When Anna helps her settle into the university hostel, it’s worth reflecting upon how art – often the last resort for people of peace – can be a saviour for people of strife. One culture’s castaway is another culture’s lifeboat. In another scene of alarming irony, the women argue about amplifying the “look” of war in their film. A panoramic and exploitative shot of the ravaged town is proposed by Anna, who believes that their life is too ‘normal’ to authentically denote the reality of their region. This is promptly followed by the women convincing Ukranian soldiers on an ominous-looking tank to help them enact a crucial scene. The sight of these men – one of the rare times this film reveals the physical form of masculinity – participating, using the clap and observing the playback is both amusing and strangely heartbreaking. Ditto for the sight of the family later cutting a cake: a mud-cake that inadvertently resembles a land being cut into messy portions.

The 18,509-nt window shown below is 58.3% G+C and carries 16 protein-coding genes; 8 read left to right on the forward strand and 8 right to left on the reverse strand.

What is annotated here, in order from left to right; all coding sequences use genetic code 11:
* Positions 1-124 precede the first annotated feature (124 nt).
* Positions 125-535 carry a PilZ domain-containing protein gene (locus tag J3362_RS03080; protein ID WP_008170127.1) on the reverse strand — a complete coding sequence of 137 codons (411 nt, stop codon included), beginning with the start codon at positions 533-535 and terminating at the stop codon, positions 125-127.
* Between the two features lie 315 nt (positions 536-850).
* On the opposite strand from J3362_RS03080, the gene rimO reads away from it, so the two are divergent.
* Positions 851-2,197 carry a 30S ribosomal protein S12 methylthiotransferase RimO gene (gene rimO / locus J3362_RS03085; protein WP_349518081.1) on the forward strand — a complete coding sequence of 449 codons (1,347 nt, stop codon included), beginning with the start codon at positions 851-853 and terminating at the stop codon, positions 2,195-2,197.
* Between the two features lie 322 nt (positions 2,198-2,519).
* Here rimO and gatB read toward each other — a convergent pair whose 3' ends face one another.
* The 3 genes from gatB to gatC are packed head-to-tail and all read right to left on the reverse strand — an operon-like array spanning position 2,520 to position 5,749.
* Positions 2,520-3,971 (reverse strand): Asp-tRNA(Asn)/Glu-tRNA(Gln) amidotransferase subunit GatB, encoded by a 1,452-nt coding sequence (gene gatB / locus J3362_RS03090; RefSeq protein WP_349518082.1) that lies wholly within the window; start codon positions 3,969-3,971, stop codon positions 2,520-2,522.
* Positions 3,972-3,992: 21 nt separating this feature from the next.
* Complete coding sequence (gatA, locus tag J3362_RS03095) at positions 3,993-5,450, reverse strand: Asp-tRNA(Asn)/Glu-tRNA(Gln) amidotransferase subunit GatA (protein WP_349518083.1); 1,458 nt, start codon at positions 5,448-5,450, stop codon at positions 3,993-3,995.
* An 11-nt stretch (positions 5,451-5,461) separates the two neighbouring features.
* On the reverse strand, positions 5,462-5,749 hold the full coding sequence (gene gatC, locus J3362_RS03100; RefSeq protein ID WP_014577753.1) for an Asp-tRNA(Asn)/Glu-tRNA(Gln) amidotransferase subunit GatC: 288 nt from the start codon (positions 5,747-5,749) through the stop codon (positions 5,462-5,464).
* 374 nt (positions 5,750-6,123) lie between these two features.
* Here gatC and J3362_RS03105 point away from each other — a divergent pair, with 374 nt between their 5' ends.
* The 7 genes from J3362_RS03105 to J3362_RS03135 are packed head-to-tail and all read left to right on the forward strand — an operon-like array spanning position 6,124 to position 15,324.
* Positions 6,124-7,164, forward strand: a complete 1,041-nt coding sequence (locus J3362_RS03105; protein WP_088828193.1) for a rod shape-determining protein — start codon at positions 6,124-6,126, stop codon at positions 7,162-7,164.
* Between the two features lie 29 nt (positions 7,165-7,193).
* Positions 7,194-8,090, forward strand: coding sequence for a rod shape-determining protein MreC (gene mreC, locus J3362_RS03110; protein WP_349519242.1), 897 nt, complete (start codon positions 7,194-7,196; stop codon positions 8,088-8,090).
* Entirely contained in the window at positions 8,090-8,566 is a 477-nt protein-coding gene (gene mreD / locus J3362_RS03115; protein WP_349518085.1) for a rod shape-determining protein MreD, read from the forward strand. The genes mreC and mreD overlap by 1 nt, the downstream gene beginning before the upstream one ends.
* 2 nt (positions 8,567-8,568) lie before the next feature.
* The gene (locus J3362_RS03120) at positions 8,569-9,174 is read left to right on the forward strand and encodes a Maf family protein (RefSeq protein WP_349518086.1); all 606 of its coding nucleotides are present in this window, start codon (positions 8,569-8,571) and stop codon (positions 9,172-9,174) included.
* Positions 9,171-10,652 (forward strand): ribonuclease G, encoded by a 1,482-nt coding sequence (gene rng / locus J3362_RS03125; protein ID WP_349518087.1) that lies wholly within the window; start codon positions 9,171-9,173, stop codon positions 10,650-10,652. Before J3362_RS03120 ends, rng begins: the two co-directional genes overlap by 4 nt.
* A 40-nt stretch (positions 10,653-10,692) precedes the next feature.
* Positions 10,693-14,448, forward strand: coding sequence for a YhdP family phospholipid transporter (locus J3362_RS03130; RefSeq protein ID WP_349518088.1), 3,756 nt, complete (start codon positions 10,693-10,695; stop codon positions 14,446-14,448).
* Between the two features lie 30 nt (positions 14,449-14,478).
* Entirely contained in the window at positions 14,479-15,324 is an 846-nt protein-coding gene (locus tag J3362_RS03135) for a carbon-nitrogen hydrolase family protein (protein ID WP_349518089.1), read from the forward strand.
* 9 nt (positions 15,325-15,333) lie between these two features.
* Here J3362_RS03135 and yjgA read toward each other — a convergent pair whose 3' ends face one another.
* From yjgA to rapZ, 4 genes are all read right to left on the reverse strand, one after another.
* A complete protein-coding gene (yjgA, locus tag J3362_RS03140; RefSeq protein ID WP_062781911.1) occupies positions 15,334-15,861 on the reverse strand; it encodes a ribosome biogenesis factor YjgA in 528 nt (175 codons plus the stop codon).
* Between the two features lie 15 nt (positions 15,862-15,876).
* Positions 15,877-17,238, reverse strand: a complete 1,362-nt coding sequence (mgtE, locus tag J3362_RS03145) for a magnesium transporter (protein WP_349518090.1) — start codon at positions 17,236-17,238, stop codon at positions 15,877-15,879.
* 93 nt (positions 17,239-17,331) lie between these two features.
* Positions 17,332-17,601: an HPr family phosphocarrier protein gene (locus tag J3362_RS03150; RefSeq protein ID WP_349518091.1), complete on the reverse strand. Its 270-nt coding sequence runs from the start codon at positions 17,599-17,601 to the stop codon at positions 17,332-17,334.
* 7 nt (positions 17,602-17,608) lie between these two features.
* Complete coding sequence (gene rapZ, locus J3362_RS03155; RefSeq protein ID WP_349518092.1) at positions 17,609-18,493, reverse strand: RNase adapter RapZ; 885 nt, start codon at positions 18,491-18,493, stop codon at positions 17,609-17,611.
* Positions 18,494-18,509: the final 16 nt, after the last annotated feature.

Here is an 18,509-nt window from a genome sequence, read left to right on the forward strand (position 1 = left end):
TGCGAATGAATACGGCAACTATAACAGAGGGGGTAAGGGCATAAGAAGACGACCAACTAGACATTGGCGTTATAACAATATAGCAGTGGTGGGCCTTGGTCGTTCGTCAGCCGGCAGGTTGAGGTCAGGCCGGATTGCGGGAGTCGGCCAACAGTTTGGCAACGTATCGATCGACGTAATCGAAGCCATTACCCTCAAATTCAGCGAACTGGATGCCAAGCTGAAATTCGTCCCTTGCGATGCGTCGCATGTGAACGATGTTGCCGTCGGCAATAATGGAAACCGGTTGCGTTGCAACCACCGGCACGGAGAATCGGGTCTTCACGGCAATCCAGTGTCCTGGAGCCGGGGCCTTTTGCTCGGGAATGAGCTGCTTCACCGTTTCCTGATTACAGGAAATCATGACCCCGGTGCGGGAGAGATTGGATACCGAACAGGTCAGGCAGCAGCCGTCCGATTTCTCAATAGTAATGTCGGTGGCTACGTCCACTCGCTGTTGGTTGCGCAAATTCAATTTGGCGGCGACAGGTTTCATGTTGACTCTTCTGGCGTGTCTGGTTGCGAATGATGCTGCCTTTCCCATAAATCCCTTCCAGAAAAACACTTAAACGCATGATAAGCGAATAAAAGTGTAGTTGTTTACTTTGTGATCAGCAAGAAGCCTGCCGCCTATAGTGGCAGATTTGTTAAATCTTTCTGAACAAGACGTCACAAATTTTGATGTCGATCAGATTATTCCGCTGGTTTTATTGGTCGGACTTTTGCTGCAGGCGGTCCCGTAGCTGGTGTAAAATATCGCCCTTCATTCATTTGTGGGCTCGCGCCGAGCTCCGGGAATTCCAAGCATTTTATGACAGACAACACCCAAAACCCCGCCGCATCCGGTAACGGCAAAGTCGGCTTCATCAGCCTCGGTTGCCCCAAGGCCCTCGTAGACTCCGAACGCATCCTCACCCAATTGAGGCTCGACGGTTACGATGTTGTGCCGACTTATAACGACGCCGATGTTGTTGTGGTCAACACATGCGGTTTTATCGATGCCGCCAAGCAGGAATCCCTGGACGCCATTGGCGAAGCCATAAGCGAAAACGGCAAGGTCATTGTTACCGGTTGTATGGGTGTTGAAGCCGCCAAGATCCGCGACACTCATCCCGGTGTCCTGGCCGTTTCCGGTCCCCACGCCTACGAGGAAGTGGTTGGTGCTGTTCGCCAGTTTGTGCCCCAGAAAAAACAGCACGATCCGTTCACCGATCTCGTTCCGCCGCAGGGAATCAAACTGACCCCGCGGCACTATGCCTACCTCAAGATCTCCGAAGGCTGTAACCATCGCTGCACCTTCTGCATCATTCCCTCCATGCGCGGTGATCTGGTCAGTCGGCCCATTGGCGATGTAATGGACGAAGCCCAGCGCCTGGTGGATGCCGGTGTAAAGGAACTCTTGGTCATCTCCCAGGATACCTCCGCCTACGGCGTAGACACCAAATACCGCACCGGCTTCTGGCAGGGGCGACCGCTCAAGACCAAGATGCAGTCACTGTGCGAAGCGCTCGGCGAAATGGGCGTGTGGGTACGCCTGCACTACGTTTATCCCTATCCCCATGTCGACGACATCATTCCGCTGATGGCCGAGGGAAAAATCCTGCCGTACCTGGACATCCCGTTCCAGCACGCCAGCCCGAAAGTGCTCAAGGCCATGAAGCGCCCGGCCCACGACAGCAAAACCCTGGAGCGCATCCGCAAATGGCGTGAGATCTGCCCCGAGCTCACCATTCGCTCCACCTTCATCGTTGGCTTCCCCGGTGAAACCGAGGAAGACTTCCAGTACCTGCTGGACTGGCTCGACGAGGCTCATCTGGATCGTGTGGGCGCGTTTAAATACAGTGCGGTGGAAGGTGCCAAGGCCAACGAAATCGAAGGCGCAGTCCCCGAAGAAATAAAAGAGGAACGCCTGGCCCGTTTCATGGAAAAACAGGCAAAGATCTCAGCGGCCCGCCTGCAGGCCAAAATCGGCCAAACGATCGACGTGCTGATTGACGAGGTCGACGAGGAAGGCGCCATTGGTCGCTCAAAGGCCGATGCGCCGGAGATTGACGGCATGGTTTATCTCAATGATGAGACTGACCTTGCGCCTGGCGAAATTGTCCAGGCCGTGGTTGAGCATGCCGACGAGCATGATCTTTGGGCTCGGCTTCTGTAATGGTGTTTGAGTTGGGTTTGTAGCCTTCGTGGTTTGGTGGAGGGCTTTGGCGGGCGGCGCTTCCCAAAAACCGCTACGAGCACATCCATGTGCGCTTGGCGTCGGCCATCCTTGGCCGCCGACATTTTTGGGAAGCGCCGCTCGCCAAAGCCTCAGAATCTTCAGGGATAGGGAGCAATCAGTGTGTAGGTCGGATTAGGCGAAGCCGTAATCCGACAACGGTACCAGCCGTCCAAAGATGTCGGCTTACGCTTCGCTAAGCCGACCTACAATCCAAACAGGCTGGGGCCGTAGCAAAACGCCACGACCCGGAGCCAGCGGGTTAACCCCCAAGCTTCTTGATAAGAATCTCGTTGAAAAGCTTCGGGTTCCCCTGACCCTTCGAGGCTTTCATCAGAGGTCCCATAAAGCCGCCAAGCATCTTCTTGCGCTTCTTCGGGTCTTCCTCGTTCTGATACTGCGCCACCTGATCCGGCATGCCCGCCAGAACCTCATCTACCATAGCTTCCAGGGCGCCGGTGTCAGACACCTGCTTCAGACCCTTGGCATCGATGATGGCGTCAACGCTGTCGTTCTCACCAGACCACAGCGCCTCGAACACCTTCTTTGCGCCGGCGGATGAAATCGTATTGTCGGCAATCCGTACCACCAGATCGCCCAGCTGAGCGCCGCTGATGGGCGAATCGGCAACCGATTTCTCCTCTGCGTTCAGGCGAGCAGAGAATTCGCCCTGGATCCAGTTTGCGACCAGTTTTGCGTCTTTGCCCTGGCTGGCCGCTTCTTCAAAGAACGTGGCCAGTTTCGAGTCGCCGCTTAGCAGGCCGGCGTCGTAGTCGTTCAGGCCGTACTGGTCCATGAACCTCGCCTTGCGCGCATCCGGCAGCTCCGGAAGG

The final moments are deeply affecting: The family’s short film is screened in one of the town’s many dilapidated buildings. Wet eyes in a dark room watch their life presented as a story. In other words, cinema marries the reason people need cinema. They react to the screen through the retrospective pain of nostalgia and loss. The greatest conceit of Tsilyk’s film is that the short made in it isn’t quite revealed…because perhaps it doesn’t need to be. The sheer existence of the short far outweighs its content. Anna’s question rings true on each of the viewer’s faces: If everyone leaves, who will rebuild the city? In that sense, The Earth is Blue as an Orange is merely a humane making-of documentary – except it goes behind the scenes of a film chronicling the breaking-of a region.